I belong to a sub-set of humans called "full-time RVers". Our actual home is whever the RV is, and our technical, government-pleasing home is an address belonging to a mail forwarder. That's where we're "from". If I had a student in my "household", which I don't, then that student doesn't have to be somewhere. He can be. . . wherever he is! Anywhere! How cool is that?

Now, to extend this line of "thinking", since a student probably owns no property, nor has a job, with the advantages of anonymity from government oversight that those actions burden the average person with, then said student can, like the RVer, be anywhere, not somewhere. Not like Philip Nolan, a man without a country, but a student without a somewhere.

This student, unburdened as he now is by normal physical ties, and not forced to attend a school/jail, now has the freedom to reach his full potential by taking full advantage of all the virtual learning assets that flood the marketplace. How cool is that?

Posted by: Don Bacon at November 11, 2007 11:30 PM

Iraq comes to mind as a place for wayward students to be sent.

Just a thought. And try it on your own kids: "Clean up your damn room or you'll be sent to Iraq!"

Posted by: SteveB at November 11, 2007 11:34 PM

Don: I thought being a citizen meant paying one's taxes and being always available for arrest. Full-time RVers would then appear to be only half citizens.

Posted by: Bernard Chazelle at November 12, 2007 01:46 AM

i think the children should be deported to the pacific ocean trash island.

Posted by: hapa at November 12, 2007 01:54 AM

a mathematician was looking at someone else's shoes??!!

Must have been an extrovert.

(I'll get my coat).

Posted by: mathpants at November 12, 2007 04:57 AM

What do you mean "Wow, I'd never heard of Theodore Streleski either" - aren't you the one who wrote the post?

Posted by: abb1 at November 12, 2007 06:42 AM

Oh, sorry, Bernard Chazelle did. Never mind.

Posted by: abb1 at November 12, 2007 06:45 AM

The Jews were Palestinians before the Palestinians were Palestinians. Now, at least in Washington and on Wall Street, they are insiders.
But then, they felt themselves to be insiders in the Weimar Republic too.
For many years I was a "stateless" person, without a national identity or passport. Instead, we had a huge white piece of paper, on which border guards zestfully stamped their country's entry and exit permits. A kind of tabula rasa of nationality. Sort of fun, unless you crave national belonging (like NFL fandom), which most do.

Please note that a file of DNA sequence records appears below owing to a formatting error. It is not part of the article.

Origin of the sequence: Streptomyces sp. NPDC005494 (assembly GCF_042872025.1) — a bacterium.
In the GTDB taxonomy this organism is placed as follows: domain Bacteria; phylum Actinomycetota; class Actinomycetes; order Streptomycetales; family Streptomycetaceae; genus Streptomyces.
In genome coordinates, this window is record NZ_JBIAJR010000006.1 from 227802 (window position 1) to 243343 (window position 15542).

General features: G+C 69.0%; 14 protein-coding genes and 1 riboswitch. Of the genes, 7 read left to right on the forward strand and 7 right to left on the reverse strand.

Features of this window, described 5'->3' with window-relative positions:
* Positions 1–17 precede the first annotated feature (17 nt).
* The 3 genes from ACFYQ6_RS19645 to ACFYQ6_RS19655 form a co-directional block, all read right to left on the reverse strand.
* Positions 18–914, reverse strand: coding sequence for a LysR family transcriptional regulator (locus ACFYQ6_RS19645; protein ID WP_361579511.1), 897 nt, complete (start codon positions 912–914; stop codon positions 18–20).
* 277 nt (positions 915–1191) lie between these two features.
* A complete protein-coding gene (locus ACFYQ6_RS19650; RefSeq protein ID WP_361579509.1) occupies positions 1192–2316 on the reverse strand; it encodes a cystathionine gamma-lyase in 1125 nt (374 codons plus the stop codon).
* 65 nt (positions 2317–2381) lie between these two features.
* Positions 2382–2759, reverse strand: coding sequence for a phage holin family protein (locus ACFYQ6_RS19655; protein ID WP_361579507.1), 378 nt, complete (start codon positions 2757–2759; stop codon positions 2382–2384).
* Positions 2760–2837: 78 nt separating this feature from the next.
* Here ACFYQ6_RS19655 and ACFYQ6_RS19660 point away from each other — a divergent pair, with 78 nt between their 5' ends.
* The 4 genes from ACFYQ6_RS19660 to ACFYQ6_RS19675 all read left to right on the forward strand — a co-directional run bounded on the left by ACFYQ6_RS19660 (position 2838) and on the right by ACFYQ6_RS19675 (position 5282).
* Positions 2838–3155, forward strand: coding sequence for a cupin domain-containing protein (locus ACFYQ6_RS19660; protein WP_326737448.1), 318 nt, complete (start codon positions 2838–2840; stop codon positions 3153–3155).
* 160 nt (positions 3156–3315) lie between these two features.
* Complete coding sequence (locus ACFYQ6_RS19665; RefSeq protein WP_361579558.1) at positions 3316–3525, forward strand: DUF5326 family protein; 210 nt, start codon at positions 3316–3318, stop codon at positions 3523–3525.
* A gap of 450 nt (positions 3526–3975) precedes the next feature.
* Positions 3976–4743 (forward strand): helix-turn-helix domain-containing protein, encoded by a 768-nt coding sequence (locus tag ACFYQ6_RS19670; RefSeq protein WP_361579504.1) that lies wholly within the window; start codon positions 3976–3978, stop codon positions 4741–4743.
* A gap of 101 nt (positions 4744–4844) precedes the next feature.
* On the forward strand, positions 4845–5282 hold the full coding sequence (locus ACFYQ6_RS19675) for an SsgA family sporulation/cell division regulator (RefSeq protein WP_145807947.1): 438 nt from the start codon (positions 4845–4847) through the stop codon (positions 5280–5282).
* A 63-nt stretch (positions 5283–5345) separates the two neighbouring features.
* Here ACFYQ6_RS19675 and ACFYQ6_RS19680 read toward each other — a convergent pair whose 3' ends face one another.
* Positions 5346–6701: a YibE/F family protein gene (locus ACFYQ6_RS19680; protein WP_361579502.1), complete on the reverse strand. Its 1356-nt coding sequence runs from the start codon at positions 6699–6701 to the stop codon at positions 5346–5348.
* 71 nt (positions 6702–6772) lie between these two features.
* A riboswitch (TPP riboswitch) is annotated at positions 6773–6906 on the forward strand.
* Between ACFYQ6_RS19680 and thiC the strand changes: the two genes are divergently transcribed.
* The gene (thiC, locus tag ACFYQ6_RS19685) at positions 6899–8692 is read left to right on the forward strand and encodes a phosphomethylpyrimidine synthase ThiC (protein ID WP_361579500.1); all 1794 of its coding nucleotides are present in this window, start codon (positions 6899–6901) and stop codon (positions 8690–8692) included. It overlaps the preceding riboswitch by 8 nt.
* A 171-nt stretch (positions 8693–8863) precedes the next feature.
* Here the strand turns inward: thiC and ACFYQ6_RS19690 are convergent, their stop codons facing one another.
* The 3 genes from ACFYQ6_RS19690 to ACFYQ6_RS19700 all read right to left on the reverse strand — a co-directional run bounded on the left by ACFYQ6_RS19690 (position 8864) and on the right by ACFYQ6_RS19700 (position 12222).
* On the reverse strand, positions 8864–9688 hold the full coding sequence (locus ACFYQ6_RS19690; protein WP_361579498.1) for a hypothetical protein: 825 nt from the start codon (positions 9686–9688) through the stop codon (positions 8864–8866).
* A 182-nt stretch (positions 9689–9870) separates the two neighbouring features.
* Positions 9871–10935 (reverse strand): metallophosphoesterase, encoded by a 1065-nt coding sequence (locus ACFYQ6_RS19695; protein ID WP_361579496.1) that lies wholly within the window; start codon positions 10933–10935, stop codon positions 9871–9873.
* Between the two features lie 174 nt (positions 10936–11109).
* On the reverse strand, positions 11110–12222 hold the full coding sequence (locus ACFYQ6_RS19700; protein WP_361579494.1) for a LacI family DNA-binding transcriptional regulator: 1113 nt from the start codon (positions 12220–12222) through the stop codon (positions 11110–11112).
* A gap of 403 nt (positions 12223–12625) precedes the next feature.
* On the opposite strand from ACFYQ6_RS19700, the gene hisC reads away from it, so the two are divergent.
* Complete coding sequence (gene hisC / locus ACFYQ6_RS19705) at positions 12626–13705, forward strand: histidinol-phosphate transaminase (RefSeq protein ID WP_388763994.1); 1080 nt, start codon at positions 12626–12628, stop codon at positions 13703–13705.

Who still wants to be an outsider? Intellectuals want to be taken seriously, so they must come and work inside--mostly in the academy. There are hardly any rebels, most are tribal warriors or mercenaries. Only Che gets romanticised as one, and howlong ago was that?
As ee cummings wrote, there must be a better universe next door.

Posted by: donescobar at November 12, 2007 09:34 AM

Loved Chazelle from the first word I read. Now have delved into a lot of his other stuff--political, as I have to take off my shoes to count over ten--and they're so good, so true, therefore, so ghastly. Congrats on attracting a mind--and spirit--like his.

Posted by: Rosemary Molloy at November 12, 2007 10:11 AM


Posted by: abb1 at November 12, 2007 12:20 PM

Bernard - If this is the letter you volunteered to write on behalf of the Morton West High School students, I think perhaps they will be better off if they rely upon their Scoutmasters and clergy instead!

Posted by: Aaron Datesman at November 12, 2007 12:56 PM

It's good to see you at ATR, Bernard! Looking forward to reading more from you.

Posted by: Krinn DNZ at November 12, 2007 02:08 PM

Great writing, Mr. Chazelle.

Posted by: BRG at November 12, 2007 03:10 PM

It's good to see Bernard Chazelle will be posting here and I enjoyed his website too. I was not familiar with his work before. .


Posted by: at November 12, 2007 03:26 PM